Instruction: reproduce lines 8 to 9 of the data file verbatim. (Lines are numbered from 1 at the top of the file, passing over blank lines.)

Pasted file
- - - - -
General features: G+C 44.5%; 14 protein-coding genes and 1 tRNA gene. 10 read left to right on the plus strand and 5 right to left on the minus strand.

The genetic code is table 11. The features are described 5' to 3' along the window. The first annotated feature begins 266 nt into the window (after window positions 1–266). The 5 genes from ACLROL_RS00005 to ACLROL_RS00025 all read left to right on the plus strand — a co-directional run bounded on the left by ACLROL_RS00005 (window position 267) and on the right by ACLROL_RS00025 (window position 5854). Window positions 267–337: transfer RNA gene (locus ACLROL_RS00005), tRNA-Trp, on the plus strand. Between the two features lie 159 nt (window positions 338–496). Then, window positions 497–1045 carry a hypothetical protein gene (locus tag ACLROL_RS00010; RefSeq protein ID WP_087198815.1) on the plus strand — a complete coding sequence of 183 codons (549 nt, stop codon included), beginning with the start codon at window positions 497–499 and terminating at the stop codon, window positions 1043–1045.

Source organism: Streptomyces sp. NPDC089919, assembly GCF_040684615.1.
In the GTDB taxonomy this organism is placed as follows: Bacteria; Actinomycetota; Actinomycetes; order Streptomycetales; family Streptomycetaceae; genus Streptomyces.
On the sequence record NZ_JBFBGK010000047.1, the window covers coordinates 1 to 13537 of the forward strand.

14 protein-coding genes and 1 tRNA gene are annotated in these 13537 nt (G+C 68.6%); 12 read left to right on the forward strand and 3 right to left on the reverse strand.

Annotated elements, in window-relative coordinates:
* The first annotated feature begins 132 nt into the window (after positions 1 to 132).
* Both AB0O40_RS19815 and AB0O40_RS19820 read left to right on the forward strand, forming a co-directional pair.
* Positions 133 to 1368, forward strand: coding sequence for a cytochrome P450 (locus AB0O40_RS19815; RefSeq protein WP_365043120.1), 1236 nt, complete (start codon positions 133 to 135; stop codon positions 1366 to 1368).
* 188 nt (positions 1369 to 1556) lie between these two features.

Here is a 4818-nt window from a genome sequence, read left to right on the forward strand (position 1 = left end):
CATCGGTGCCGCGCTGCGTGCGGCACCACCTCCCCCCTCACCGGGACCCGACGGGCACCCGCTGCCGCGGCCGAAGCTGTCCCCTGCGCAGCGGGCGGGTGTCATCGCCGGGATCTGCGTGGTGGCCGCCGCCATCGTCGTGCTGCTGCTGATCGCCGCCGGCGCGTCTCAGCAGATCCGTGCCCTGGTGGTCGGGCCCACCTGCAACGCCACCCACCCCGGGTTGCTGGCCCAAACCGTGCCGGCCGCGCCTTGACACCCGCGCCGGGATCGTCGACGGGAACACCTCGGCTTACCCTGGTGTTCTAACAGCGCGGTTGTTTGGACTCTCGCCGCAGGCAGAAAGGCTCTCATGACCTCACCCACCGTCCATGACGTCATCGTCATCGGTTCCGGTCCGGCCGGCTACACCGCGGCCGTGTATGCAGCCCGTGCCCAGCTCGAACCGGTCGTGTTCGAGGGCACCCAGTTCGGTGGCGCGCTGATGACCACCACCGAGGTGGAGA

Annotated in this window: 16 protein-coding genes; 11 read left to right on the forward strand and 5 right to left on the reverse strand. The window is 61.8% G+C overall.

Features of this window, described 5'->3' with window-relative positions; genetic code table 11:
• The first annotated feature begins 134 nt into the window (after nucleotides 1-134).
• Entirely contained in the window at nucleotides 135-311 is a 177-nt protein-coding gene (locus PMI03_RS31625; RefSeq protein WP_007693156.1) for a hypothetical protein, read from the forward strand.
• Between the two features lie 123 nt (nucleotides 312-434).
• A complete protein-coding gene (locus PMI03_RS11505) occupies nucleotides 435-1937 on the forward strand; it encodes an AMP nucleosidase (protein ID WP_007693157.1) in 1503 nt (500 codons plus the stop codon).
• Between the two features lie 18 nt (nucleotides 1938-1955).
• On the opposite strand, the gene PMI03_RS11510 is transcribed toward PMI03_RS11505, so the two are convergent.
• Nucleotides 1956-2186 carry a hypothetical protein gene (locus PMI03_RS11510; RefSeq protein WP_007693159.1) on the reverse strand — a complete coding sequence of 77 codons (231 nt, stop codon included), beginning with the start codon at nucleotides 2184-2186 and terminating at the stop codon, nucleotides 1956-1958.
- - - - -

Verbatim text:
* The first annotated feature begins 132 nt into the window (after positions 1 to 132).
* Both AB0O40_RS19815 and AB0O40_RS19820 read left to right on the forward strand, forming a co-directional pair.